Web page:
Brighton Festival: Sara Pascoe, Weirdo, Corn Exchange, Brighton Dome

Brighton Festival: Sara Pascoe, Weirdo, Corn Exchange, Brighton Dome

It’s a low key entrance as the two British Sign Language interpreters lead the single file entry onto stage, followed by award-winning novelist Emma Jane Unsworth (set as interviewer), and finally Sara Pascoe bringing up the rear. Her name may be the biggest one on the ticket, ready to discuss her writing process, debut novel Weirdo, and her life, but there’s a low key demystification and undermining of hierarchical norms in casual exchanges and easy respect from the off. She’s sharing her experience readily, without entitlement, and with humour and a delightfully engaging degree of candour. Gently teasing elements of Weirdo’s plot and characters, sharing her enthusiasm for voracious reading, leading into her determination to write a novel and not just a piece of “merch” hawked after regular stand-up gigs.

The novel’s heroine Sophie is an outsider – or weirdo. Pascoe gently iterates that everyone is a ‘weirdo’ in some way, even the so-called ‘normal’ people. And her background as a Sussex Uni English Lit graduate, casually mentioned to cheers from local students of her alumni, appears to inform her enjoyment in Sophie being an unreliable narrator. You just can’t trust what she says, what with her being both a liar and delusional, the double whammy.

There’s a generosity of information from both Pascoe’s answers and Unsworth’s questions, telling of their pre-existing relationship that gives the vibe that new information is still unfolding to them both about the nature of how much is blurred between real life and fiction. It’s a live conversation, not a rehashed one. They swap tips on hiding real life people in characters with the change of a haircut, and the genuine problems of possible litigation or offence, alongside the question of what truth actually is – as every witness has their own idea of an event. There’s a palpable gasp when the floor is opened to questions and Pascoe is asked her opinion on the current attention fellow comic Richard Gadd’s ‘Baby Reindeer’ Netflix show is receiving along these lines. It’s a hotter topic than you’d normally expect on a book tour.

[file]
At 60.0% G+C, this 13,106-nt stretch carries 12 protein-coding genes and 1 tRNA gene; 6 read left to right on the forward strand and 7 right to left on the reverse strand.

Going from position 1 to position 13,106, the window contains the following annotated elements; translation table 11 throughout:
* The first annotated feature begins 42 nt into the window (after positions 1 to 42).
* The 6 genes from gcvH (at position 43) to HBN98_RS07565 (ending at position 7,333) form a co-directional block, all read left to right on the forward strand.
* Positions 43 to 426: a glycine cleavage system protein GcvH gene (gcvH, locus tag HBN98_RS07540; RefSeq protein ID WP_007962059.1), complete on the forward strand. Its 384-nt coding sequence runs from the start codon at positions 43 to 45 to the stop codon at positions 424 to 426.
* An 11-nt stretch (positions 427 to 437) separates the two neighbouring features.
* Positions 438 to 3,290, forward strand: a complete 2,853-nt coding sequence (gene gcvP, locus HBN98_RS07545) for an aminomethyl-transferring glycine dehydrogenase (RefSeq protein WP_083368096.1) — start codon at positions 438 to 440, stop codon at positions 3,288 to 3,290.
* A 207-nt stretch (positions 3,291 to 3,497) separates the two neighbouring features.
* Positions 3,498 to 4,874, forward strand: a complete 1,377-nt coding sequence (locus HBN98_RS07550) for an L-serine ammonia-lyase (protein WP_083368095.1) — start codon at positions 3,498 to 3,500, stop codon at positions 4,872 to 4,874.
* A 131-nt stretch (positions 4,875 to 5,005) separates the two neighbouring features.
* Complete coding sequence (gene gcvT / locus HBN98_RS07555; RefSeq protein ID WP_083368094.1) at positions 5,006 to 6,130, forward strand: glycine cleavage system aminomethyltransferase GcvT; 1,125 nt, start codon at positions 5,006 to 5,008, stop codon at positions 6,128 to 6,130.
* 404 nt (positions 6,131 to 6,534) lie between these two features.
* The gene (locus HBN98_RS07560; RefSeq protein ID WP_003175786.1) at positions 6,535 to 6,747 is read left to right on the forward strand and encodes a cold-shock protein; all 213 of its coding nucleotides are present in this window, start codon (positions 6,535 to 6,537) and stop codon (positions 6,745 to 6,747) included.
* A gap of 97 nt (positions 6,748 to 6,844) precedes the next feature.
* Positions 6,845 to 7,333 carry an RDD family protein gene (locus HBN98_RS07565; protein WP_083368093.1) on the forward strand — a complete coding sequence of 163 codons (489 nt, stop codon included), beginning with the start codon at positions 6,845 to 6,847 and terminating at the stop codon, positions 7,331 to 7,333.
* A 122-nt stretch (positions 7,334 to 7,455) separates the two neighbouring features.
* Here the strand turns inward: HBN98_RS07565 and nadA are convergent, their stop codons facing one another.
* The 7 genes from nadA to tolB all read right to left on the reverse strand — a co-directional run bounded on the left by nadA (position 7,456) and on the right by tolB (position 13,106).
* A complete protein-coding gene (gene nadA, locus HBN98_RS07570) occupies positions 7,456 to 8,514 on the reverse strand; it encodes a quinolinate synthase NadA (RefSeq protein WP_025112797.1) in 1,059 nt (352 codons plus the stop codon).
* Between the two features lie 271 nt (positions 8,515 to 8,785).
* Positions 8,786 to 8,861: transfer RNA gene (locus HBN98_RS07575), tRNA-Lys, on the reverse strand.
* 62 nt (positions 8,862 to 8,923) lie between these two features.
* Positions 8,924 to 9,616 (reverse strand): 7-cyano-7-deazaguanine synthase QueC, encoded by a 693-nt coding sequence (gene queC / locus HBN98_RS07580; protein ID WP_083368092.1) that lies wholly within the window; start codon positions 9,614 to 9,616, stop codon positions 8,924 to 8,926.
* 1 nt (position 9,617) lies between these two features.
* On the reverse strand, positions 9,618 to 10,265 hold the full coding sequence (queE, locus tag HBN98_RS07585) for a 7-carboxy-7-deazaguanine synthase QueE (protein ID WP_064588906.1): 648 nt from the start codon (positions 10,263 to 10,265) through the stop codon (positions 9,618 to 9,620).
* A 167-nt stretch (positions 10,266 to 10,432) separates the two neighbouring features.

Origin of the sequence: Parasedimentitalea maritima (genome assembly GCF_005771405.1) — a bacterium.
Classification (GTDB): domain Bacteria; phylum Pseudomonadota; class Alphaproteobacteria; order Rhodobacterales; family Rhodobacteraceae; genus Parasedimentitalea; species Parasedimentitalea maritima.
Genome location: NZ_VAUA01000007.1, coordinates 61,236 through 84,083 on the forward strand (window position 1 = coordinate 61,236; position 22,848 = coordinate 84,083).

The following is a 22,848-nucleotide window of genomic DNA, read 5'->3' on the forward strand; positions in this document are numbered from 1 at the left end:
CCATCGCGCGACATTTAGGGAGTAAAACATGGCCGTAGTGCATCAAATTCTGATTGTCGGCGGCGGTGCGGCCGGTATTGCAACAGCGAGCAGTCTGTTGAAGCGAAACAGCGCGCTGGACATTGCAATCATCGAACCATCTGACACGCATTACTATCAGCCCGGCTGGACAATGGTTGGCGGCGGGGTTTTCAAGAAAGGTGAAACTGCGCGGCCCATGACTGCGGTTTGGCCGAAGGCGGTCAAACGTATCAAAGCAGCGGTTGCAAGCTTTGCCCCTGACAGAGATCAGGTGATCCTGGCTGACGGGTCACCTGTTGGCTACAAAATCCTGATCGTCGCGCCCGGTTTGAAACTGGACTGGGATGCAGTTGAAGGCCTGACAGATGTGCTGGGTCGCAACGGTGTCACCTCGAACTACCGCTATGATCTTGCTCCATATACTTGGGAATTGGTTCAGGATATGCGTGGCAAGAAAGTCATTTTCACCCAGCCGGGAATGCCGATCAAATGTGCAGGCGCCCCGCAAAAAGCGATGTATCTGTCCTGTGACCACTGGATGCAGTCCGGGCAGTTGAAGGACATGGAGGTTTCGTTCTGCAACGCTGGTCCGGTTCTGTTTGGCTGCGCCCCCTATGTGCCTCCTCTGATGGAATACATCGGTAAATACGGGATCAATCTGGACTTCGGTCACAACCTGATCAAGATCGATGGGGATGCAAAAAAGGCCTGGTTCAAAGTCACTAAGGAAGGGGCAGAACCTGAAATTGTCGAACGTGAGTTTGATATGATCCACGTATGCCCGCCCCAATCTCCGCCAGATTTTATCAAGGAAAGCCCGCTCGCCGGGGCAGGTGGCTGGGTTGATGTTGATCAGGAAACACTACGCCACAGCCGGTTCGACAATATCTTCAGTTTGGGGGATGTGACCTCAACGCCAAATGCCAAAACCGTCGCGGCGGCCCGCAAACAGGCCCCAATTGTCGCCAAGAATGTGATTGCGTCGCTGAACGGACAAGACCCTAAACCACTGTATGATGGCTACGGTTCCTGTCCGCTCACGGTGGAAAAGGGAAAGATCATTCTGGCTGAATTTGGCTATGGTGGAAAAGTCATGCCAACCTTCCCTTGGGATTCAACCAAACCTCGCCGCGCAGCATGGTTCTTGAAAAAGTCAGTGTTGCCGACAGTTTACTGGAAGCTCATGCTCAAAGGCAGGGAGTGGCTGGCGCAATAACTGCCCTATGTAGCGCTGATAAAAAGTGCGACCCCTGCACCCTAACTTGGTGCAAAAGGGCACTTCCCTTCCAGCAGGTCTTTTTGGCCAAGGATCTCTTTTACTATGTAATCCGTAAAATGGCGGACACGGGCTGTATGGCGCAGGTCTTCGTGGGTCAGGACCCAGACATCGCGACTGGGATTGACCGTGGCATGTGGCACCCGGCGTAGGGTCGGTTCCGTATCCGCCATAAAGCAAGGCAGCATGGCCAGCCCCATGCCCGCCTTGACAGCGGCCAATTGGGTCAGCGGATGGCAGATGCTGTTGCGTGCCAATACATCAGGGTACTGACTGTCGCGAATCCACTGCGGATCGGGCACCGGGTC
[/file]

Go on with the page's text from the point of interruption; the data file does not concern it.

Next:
With her intelligent and thoughtful answers there’s an accessible and humorous academia-lite in Pascoe’s conversation, expected and enjoyed in her previous non fiction books. The revelation she discovered when her own similarities to her protagonist Sophie were drawn to her attention comes across as open and honest, even as the broader strokes of her own postpartum writing period of loneliness are hardly identical to Sophie’s circumstances. The conversation goes off topic at times, but is never less than engaging and interesting, funny and considered.

Of course I bought the book afterwards. The job of the talk achieved, and the tribe of public and closeted weirdos promised in publication too eccentric to resist.

The Brighton Festival finishes on May 26.

Buy Weirdo here.
Picture: Rachel Sherlock


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